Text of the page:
The better business is as much about the business itself as it is the product, service, or technology provided. Without a sound business model, the ability to produce, sell, and deliver the product to the customer—consistently and with quality—competing against other product offerings and other businesses is an uphill battle at best. The successful business, the better business, has to be able to distinguish itself from the multitude of other offerings, not only with its products, but also by how it does business and serves the customer.

 

Profitable and with a Competitive Advantage

 

From product design to customer service, the better business must do business profitably. To accomplish this it must have a competitive advantage, through intellectual property protection, cost of production, or some other aspect of “doing” business.

 

The exact definition of a “better business” may be a subject for debate. But the case can be made for the definition to include steady growth of revenues and profits. It also can be argued that comparatively a business that has a higher return on existing resources versus its competitors, industry standards, or current economic conditions indicates “better” performance. So typically a better business has:

 

  • A competitive advantage
  • The ability to generate stable and/or growing revenues
  • The ability to generate sustainable profits
  • Positive cash flows
  • An ability to maintain its existing asset base at optimum capacity and efficiency
  • The capability to add to capacity as needed to support growth
  • An ability to generate opportunities
  • The resources to compete.

 

The Ability to Compete for Resources

 

Not only does the better business earn a return on its existing resources, it also has the capacity to obtain additional resources when needed to replace existing capacity (worn out equipment and departing employees) and to grow (new capacity, skill sets, and employees). How the organization is able to generate the capability to invest and finance operations is a function of many factors, including:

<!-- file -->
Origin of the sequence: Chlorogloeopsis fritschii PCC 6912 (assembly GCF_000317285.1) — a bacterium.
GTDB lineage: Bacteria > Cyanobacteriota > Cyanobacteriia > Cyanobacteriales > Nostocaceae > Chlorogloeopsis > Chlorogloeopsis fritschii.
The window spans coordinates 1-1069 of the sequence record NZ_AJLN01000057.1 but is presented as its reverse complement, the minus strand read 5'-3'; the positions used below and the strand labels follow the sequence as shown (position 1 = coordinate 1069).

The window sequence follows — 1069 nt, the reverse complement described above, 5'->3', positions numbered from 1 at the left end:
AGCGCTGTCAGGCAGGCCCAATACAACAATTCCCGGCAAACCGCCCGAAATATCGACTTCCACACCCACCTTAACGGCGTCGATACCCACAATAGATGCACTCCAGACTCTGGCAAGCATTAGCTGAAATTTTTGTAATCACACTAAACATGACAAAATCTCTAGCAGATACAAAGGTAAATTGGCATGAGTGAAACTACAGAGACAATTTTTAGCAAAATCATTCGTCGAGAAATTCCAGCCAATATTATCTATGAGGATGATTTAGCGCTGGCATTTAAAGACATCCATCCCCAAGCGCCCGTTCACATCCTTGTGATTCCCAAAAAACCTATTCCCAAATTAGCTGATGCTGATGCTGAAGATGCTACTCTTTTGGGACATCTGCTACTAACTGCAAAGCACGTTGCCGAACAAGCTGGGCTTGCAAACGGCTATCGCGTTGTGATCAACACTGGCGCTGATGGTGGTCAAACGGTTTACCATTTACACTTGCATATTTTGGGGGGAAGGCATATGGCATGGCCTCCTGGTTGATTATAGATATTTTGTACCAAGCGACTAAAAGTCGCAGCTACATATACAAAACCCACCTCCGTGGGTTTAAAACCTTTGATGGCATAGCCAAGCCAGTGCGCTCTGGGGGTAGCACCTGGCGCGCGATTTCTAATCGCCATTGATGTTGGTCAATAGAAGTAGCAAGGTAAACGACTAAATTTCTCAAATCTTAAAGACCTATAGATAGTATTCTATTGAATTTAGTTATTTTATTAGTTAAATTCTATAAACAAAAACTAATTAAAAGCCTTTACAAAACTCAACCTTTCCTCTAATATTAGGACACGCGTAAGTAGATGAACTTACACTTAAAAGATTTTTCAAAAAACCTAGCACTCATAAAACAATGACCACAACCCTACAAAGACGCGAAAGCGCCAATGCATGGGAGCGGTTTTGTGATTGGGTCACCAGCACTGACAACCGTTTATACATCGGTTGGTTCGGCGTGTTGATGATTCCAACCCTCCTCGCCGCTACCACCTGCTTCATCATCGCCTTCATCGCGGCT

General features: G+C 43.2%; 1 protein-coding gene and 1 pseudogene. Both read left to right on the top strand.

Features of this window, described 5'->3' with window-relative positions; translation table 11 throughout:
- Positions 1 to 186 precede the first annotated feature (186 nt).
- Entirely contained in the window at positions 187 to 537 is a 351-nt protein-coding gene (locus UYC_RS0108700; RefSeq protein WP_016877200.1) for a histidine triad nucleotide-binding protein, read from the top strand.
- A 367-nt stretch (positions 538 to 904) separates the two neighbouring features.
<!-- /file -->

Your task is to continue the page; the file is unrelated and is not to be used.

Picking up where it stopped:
• Stage of business development
  • Amount of capital needed
  • Funding strategy
  • Stage of products/services
  • Financial/credit history
  • Asset base
  • Operational cash flows

 

This better positioning to compete successfully for resources is a function of the business’ ability to convey its potential and actual returns that exist to prospective stakeholders (e.g., employees, vendors, investors). The potential is encapsulated in the ability to pay a fair wage to its employees and its desirability as a place to work, with opportunities to advance, a safe working environment, job security, a productive environment, an ethical company culture. Competitiveness also includes the ability to develop new products, services, and markets for its business

 

Competitive Capability in the Business Infrastructure

 

Competitive capability also balances the business with the product, recognizing the need for a strong infrastructure to be behind the “product” that is being delivered. It is able to constantly and consistently monitor the internal and external environment for risks and threats to its core systems and beliefs, to maintain its ability to survive and thrive. Moreover, the organization has to have the capacity to assess the risks and potential of continuing existing lines of business and practices as well as pursuing new opportunities and alternative markets and models of operations.

 

A Strong Core

 

One lesson that has been learned by better businesses is to stick to the core competency and not get caught up in the need to be bigger at any cost. The better businesses understand what they are good at and how they achieved success. They wisely craft and pursue growth at a pace that they can fund (keep in mind that growth requires cash) and that they can manage (today and tomorrow). They also grow in areas that they know, that are complementary to the organizations skill sets and business, or that are necessary to the business (providing resources or strategic advantages, providing more competitive means).

 

What does the better business NOT do? It doesn’t get caught up in the “bigger is always better” mentality. Better businesses don’t race to be the biggest at any cost, especially at the sacrifice of profitability. Being number one in market share, doesn’t mean much to the better business if it doesn’t also mean being number one in profitability and having positive cash flow. If you won’t have the capability to pay the bills and you put the organization’s long-term viability at risk to be “number one,” then it is better to be number two and profitable, viable, and sustainable … and wait for number one to not be able to sustain its position.

 

The better business is in business for the long run—building, growing, and making the right choices to create a business that won’t find its foundations crumbling under bad economies, credit crises, or other momentary stumbles. The better business has loyal customers, dedicated employees, and a core strength that sustains it through the tough times and reaps the rewards during the good times. Do you have the better business?

 

Copyright ©2008 F.O.C.U.S. Resource, Inc.

All rights reserved

%d bloggers like this: